One of our major hurdles in buying a house in Amsterdam was finding a second bedroom with enough space to accommodate both children (a three bedroom was out given our price range, unless we wanted to live well outside the city). And by that I don’t mean loads of floor space for playing. I just mean fitting in two beds. A lot of the second bedrooms in Amsterdam apartments have enough space for a single bed and maybe a small wardrobe or chest of drawers. We thought about bunk beds, but really felt strongly that since our kids are older and it’s already pushing for them to share a room, they each needed a well-defined space of their own.
In fact, I was thinking loft beds. And not just any loft beds, but loft beds that were a cozy little room all in one. Like this:I found this bed (the brand is Thuka) and knew it was the answer. As well as being a nice, sturdy loft bed, it incorporates a desk, a little set of shelves, and a comfy couch. This, as you might be able to guess, is Axa’s bed.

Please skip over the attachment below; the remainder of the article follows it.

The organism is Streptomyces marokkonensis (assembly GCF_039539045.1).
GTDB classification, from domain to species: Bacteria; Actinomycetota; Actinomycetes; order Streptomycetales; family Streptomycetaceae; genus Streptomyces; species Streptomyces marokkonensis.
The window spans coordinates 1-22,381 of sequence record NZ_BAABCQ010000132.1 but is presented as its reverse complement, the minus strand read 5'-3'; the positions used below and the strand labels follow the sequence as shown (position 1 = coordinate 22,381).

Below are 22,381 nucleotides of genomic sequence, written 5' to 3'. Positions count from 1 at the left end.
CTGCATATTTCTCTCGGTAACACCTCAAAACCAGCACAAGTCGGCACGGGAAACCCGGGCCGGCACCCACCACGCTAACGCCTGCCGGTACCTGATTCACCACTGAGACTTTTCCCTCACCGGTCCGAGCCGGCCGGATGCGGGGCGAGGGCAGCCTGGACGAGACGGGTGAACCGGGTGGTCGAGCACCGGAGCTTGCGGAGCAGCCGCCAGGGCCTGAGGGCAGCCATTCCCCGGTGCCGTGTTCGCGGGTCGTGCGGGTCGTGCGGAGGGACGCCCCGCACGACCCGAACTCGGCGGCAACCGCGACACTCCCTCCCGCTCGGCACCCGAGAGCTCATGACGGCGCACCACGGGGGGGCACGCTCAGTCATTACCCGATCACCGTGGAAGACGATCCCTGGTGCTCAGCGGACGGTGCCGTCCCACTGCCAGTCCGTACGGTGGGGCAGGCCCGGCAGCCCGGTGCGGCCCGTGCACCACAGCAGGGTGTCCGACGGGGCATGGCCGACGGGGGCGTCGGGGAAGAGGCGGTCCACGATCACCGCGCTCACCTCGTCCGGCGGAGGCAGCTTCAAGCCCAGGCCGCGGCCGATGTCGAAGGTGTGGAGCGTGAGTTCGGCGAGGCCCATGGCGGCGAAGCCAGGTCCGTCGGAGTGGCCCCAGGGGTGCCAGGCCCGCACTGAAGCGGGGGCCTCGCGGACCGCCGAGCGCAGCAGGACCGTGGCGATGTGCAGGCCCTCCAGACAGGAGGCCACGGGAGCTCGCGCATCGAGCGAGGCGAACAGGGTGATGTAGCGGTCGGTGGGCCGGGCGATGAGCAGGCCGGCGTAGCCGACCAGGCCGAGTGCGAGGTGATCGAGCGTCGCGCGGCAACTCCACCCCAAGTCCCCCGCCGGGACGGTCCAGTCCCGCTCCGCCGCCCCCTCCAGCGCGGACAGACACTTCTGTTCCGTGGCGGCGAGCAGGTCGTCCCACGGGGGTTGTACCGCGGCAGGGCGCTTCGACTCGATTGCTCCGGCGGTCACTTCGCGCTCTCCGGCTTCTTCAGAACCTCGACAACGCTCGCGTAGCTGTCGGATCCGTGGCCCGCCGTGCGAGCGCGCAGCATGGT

When I asked her what she wanted to use to decorate her side of the room (and showed her some pretty lamps, wall stickers, etc.) she told me about some dragon figurines she was in love with. So that’s what we got her. Along with this sign, which hangs on the outside of the bedroom door, and which was my own proud Etsy find. Raji also decorated his side of the room according to his own style. Here are his desk shelves, with his own little treasures. We knew the dimensions of the beds before we started looking for houses, so whenever we went for a viewing we took along a tape measure. Some houses were mere centimetres away from fitting the beds, and had to be knocked off the list. In other houses we realized that the kids were going to end up in the master bedroom because it was the only one that would fit their beds. This turned out to be the case in our current house, which only HAD one bedroom before we pulled out another one via sleight of hand in the form of some clever wall building. We didn’t build a wall in the kids’ bedroom, but we did set it up as much as possible to feel like two separate rooms. Here’s what the room looked like before, as a long and narrow (and rather uninspiring) master bedroom. And here’s what it looks like now. It was surprisingly difficult to get wide photos in this room, because there’s nowhere to stand far enough away to get the angle. This is taken from the same side of the room as the above photo, from the top of Raj’s bed.Here’s the same view, from under the loft.You can see, among other things, that we’ve dedicated one entire wall to a floor-to-ceiling modular wardrobe complex from IKEA. The bottom drawers hold clothes, the middle white cupboards hold toys and games, and the black cupboards above are more general storage, since they’re too high for the kids to reach anyway. We have cupboards of this sort high up in several rooms of our house, because we had to find some way to fit in extra storage. You’ll notice that the furthest cabinet doesn’t have any drawers beneath. That’s not only to make space for Raj’s little row of shoes, but also because of another cool feature of the magic loft beds. The little couch is perfect for story time or lounging. But it also makes into a nifty little additional bed. Perfect for sleepovers, which are very popular at the kids’ school. You can see how the foot of the bed fits neatly into the space under the overhang created by the missing set of drawers. The cabinets are wall-mounted anyway, so they hang just as securely without drawers beneath. A little farther into this corner, we’ve also wall-mounted a small bookshelf, right next to the little corner where Axa likes to perch and read. You can see that like most rooms in our house, this one also has a nice window seat. The curtains are the only true blackout curtains in our house. As we learned during a summer spent in Ireland, blackout curtains are an absolute necessity when you have children and live north enough of the equator that it doesn’t get dark until eleven at night. These were purchased on our very first post-homeowner trip to IKEA. I’d also like to point out here that we bought all of our curtains from IKEA, and I cut them off and hemmed them myself with iron-on hemming tape. That’s 24 meters (almost 80 feet!) of curtains, thank you very much. But it was probably a tenth the cost of having custom curtains fitted on the huge, irregularly shaped windows all over our house, so it was worth it. Although it is a tightly packed bedroom, this is not the only (nor the largest) bookshelf. Of course I managed to fit in another across from Axa’s bed. A homeschooling mom does not lose her compulsion to collect books for her kids to read just because her kids go to school. At the back of this photo you will see what is possibly the weirdest feature of our house post-renovation. Not the poster. That’s Axa posing in front of a mural she is painting as part of an effort to raise awareness for the need to keep the beach clean of garbage when we lived in Tunisia. The photo got blown up and made into a poster and put up all over Hammamet after we left, and our dear friend Jo Ann sent us a couple of copies, which we treasure as a unique and precious memento of our time there. But the weird house feature is the door where the poster hangs, which if you look very closely in the before picture of the room, leads into the bathroom (just a sink and bathtub. You met the house’s one and only toilet in the tiny powder room just off the front hallway). It wouldn’t be all that strange for the shower/bathtub in a one-bedroom house to be off the one bedroom as it was pre-renovation. It is a bit weird for us to have to sneak through our sleeping kids’ bedroom to take a shower at night. And even weirder for guests to do it (sorry, parents). But Amsterdam houses (especially those bought on a budget) tend to have their quirks, and we’ve gotten used to this one. Here’s a final view of the entire bedroom, taken from inside the bathroom (which you will meet in another post). You can see we’ve used pretty much every trick in the book to delineate separate spaces in the same room–individual carpets, different color schemes, furniture dividing the two halves, etc. We do anticipate that at some point during the next few years they will want their own rooms entirely (and believe it or not, we have another solution for that, which surprisingly does not involve moving house). But for now, it’s a tidy solution to having two kids in the same room.